Nov 29 2010
Welcome to the My First Sale series. Each Monday, Dear Author posts the first sale letter of bestselling authors, debut authors, and authors in between. Barbara Wallace writes romances for Harlequin romance. As a self published author, Wallace lived in that nether space of being both published for the purpose of contests in local chapters and unpublished for the purposes RWA national. She finally broke through with a sale to Harlequin. Her latest release, The Cinderella Bride, is in stores now.
In March, 2009, I got "The Call" from Harlequin Romance. It was my first sale. Except it wasn't my first sale. Except that it was.
Confused? Welcome to the roller coaster that was my journey to publication.
Let me back up. I'd always wanted to be a writer, and after falling in love with Silhouette Desire and Bantam Loveswept, I realized those were the kind of books I wanted to write. In 1994, I signed with an agent — a wonderful woman who, while no longer my agent, is still in the business and doing great things for authors. Publication, I was certain, was imminent.
Two weeks later, my son was born. For the next five years, I balanced motherhood and writing, still certain publication lurked right around the corner. I can't tell you the number of times I came thisclose to selling. But alas, thanks to lines folding and marketing changes, "the Call" didn't come.
In 2000, my son was entering school, and two new concepts – Print On Demand and E-Publishing had just emerged. Several of my local colleagues had manuscripts accepted by a small POD publisher and following their leads, I submit too. Wonder of wonders – they bought my book. I was published!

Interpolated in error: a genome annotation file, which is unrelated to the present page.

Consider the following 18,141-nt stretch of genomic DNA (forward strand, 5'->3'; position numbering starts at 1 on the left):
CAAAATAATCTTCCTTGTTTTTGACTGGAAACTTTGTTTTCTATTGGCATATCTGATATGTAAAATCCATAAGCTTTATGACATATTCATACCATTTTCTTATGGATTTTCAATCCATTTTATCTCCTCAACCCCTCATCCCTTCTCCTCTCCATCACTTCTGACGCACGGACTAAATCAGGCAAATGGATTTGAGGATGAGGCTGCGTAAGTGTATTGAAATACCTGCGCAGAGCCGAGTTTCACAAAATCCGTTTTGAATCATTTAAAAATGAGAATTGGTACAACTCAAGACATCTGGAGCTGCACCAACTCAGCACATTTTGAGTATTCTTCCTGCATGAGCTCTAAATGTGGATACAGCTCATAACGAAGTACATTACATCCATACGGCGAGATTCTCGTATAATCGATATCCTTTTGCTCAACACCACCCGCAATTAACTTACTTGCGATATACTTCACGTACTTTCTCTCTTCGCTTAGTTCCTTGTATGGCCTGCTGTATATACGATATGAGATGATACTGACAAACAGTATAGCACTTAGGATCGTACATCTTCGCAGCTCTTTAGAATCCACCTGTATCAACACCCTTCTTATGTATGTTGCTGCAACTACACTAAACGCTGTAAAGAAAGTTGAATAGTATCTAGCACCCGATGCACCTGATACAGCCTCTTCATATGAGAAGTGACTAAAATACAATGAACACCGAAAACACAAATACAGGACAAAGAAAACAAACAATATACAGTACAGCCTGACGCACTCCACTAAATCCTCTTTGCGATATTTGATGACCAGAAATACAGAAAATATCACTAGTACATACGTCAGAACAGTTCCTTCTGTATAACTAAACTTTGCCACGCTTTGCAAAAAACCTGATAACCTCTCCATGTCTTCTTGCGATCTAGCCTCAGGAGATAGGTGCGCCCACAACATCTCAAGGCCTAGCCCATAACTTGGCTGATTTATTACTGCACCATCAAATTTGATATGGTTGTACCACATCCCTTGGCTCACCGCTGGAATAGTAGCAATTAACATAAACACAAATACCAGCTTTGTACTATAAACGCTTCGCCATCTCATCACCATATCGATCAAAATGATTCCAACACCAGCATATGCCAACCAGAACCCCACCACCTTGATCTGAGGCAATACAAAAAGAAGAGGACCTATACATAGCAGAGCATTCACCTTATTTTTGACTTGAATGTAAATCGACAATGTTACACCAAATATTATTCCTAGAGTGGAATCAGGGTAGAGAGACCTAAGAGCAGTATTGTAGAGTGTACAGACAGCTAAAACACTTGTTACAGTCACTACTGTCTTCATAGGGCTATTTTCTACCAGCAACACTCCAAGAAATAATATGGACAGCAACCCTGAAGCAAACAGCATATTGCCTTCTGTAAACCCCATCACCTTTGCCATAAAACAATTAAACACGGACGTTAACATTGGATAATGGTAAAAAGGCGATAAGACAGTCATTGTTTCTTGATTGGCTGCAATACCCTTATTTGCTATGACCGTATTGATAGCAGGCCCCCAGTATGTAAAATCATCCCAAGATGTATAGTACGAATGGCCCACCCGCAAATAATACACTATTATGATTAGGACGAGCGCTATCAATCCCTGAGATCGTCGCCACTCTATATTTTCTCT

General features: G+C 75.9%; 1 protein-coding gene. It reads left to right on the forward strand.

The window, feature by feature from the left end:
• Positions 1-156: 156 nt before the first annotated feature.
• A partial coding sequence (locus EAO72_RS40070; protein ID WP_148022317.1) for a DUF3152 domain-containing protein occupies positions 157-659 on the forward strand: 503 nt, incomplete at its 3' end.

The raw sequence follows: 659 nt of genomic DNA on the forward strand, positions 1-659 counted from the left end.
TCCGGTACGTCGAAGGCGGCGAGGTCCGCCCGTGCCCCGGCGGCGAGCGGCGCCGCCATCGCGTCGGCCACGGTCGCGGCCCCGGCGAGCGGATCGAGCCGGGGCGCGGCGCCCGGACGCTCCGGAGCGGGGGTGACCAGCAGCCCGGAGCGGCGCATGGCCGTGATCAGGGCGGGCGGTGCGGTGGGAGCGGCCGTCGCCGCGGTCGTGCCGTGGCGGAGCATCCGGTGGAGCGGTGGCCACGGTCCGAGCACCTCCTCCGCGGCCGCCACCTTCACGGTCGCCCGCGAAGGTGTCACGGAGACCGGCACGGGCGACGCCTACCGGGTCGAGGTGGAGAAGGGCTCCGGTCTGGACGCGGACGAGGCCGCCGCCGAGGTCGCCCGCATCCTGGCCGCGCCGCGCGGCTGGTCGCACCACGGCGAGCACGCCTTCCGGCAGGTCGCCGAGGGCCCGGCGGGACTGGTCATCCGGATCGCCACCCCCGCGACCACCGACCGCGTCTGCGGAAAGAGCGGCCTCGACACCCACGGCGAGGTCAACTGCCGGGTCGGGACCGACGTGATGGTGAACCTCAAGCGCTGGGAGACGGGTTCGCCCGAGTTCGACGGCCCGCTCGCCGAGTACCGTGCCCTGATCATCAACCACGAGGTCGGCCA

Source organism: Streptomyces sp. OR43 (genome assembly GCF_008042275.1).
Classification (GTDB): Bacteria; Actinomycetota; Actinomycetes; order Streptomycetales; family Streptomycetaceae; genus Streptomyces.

But I wasn't. At least not according to RWA. Shortly after my sale, RWA created its publisher-recognition policy. My publisher didn't make the cut. With good reason. Shortly after, after battling distribution and financial issues, the publisher folded. I sold – if I'm lucky – around a dozen books.
Thus began a ten year stay in the Hinterland of Publishing where I was simultaneously recognized as published by local RWA Chapters and considered unpublished by RWA National. Agents and editors didn't care about my erstwhile publishing credentials, while I was prohibited from entering the chapter contests that might net me better ones.
Fortunately, the one contest I could enter was the Golden Heart. I entered the contest in 2005 and again in 2007, making the finals both time. In fact it was winning the GH in 2007 that landed the attention of my editor at Harlequin.. She had requested the full version of my GH book a few months before the finals. Shortly after I won, she rejected the book. (What – you thought this was the end of the story?). But, she offered me the chance to work with her on a new project. Three revision passes later, I finally got "the Call." Two days before my son's fifteenth birthday.
That book is THE CINDERELLA BRIDE, available December 10th. I'm making my son (yes, that same son who was born two weeks after I signed with an agent) drive me to Walmart so I can see my book on the shelves. I'd hoped to enter it in the First Book category for the Ritas too, but- you guessed it. RWA changed its rules again. That sale from 2000 now counts. Oh well. Such is life on the writing roller coaster.
By the way, what is the lesson from all these ups and downs? Simple. Never, ever give up. Publication really is around the corner. It just might take fifteen years to figure out which corner that is.
Comment below for a chance to win your own copy of THE CINDERELLA BRIDE, as well as a copy of FAIRYTALE CHRISTMAS, an anthology I'm in with bestselling author Susan Meier.